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Dear PW. Praying hard for you all at this difficult time. We like you ventured into unknown territory and it makes it so hard to bear. It appears that the final journey for them can be so different. He will only leave when he is ready and when the time comes I sincerely hope it is peaceful for you all. You are one very strong lady who has supported so many of the forum family including me. Now it is our time to help you too. Much love Annette xxxxx

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Dear PW, so sorry to read you last few posts, you have been my talisman since I started reading posts on this forum as there have been so many similarities and you have done so well. My husband is also multilingual, another coincidence. The more I read the luckier I feel that we are firmly in palliative care by the hospice at home team and the more angry I get that you are in this position.


The approach is very different to the experience you two seem to be having. I did a a course organised by the hospice team for carers that dealt with all the issues you are now facing, what one might expect and what could be done to help if anything could. Techniques that can be used to help with panic and breathlessness and so on. It's not much but it' something. I'm not saying I am prepared for anything because no one can be, but it's shocking that you are left reeling like this not knowing what to expect. My heart goes out to you and your husband. I hope that if this is the final furlong, it is peaceful. Much love M xx

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Dear PW, You explained it just the way I would have, of course you don't want to loose him, but you don't want him to suffer either, its not just the pain its the indignity (sorry if thats not the right word) of it all. They fitted Trevor with a catheter on the Friday, they said it would be easier for him, he was eating small amounts right up to the Sunday/Monday, he MADE them get him out of bed on the Monday night so he could open his bowels on the toilet When I said to the nurse about his iron will and determination, her reply was "Yes but he struggled to walk" according to them he should have been dead 2 days earlier, I really really wanted to smack her!!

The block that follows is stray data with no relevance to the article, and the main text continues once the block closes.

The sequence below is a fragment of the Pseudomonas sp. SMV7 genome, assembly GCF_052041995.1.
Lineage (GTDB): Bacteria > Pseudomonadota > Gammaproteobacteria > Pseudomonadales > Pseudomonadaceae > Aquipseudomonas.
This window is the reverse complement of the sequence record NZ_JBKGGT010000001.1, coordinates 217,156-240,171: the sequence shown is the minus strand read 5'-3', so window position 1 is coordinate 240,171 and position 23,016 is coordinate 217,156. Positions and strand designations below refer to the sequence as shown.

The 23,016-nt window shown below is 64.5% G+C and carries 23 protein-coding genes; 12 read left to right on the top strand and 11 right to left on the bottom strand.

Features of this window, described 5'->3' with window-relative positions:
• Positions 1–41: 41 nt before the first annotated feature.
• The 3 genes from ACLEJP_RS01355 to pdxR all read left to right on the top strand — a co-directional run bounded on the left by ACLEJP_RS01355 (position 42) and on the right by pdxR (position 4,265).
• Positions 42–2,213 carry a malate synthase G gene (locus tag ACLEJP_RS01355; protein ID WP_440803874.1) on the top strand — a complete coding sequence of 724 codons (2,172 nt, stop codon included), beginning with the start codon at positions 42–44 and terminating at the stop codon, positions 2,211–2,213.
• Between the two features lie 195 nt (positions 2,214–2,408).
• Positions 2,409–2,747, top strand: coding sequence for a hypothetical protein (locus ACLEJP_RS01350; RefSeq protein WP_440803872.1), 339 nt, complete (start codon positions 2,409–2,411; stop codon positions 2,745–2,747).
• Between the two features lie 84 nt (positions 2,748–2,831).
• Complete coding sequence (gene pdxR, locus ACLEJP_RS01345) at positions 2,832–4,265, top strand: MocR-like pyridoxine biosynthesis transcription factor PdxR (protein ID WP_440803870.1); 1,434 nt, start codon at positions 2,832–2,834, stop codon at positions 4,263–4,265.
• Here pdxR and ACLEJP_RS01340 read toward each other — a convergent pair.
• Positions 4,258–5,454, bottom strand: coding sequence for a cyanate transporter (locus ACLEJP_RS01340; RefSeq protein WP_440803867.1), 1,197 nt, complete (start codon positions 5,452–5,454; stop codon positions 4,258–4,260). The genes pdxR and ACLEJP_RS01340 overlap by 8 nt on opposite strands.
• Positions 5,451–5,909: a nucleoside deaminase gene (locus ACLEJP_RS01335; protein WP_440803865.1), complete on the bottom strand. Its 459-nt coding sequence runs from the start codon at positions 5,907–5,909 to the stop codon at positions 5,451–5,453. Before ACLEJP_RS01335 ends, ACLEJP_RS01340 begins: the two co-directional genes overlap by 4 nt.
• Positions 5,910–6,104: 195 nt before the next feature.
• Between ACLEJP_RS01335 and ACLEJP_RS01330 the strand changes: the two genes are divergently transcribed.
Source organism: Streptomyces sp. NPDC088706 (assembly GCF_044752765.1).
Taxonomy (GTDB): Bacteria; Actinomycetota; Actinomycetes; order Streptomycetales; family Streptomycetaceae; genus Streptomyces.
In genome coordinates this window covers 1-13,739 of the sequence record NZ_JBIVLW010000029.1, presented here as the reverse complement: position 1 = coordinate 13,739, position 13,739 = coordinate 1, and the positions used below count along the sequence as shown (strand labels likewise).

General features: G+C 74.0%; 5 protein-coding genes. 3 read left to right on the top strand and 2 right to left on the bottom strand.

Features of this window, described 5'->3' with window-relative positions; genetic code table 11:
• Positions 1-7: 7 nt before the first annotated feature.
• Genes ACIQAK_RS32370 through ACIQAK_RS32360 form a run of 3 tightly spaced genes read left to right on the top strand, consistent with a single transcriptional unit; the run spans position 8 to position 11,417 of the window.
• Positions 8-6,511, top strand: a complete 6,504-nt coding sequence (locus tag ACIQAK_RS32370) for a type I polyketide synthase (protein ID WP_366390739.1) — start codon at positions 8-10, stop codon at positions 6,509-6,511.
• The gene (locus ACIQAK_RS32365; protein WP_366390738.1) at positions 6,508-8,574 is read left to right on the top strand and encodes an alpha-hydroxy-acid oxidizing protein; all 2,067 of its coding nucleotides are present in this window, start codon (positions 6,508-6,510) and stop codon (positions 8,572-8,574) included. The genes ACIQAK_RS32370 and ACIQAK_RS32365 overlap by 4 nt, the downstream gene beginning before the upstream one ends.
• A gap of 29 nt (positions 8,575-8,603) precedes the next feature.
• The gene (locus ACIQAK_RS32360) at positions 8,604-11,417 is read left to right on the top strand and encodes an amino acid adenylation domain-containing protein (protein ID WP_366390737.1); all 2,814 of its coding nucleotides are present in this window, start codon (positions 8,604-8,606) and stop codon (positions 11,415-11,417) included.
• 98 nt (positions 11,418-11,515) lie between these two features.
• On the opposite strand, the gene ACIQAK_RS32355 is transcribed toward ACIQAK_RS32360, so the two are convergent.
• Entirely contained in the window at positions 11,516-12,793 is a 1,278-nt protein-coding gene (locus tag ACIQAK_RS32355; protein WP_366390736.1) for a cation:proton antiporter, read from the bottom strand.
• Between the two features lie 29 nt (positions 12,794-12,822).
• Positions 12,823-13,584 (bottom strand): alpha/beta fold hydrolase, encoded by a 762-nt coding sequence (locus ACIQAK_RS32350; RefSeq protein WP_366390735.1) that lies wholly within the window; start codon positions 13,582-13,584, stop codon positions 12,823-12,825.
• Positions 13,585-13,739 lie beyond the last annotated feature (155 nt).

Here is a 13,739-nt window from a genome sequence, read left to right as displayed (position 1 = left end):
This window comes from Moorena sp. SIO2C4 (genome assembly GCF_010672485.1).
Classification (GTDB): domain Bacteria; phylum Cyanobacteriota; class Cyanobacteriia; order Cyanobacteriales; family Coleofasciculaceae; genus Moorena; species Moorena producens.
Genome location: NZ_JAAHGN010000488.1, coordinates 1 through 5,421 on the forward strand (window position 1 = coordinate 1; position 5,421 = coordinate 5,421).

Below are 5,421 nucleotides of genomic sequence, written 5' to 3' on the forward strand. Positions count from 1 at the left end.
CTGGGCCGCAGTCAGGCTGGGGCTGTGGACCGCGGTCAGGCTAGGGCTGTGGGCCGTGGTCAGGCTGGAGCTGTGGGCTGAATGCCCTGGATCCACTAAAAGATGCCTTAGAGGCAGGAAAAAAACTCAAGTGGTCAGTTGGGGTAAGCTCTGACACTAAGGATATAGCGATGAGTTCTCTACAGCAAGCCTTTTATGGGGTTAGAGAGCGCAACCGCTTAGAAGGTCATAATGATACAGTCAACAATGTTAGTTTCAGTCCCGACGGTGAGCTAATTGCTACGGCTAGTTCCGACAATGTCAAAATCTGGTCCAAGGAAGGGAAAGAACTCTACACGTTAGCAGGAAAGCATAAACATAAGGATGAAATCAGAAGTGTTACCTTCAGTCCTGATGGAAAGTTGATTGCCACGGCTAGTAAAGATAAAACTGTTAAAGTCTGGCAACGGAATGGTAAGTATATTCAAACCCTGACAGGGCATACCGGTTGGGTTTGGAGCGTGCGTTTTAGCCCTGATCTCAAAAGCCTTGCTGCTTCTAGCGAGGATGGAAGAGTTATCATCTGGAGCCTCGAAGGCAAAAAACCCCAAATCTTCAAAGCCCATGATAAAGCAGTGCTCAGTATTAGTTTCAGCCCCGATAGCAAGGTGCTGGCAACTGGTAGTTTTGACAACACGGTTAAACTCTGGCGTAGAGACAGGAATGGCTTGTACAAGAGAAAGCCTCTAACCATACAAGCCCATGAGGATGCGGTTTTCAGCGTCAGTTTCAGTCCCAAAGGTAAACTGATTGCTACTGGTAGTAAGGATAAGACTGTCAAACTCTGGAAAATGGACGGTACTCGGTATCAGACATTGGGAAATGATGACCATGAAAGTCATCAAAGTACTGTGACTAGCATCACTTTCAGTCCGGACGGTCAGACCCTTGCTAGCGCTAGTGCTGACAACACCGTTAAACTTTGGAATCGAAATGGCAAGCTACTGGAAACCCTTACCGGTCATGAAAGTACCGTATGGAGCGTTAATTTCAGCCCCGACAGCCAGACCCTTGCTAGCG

Strangely it doesn't upset me talking about it, because I realise just how lucky we were, just try and rest as much as you can, love sandrax xx

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Proud Wife

How is Louis doing Marmalade? Don't have the best Internet access here at the hospital And can't find your thread. I think about you daily And love to hear what Louis been able to get up to!


It's so weird how we are all in the same boat but every one with pancreatic cancer has different experiences. Catheter is next step. However, he's not eaten for weeks now so Trevor did really well.


I have ever had a terribly emotional day. I have not stopped crying from sheer helplessness a day lonliness. I'm struggling to decide if a hospice is the right place for him and the person I normally make decisions with is hubby. We've always made joint decisions now I have to do that alone. So so hard xx

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PW if I was you I would opt for the hospice but obviously be guided by what the doctors say, it is so hard making these decisions, but that is what we have to do, anything we can to make it easier for our loved ones. love sandrax xx

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Proud Wife

Problem is he's not well enough to move at the moment. He's so very breathless which then makes him panic which makes him more breathless.


I hope tomorrow he's more coherent although my heart tells me he's just absolutely exhausted so there's probably slim chance of that. He doesn't even have the energy to swallow liquid.

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Dear PW,


Please don't worry about us, Louis is ok today, in fact, one of his better days and I am thanking my lucky stars that he is well enough to come downstairs and have a little stroll in the garden. We do everything in stages, get downstairs, rest on the sofa, stroll in the garden rest on the bench and so on. Like I say, a good day for him. Yesterday a very kind lady hairdresser came and cut his hair as my attempts were pretty poor and he hates looking scruffy. She told him he looked like Cary Grant and made us all laugh.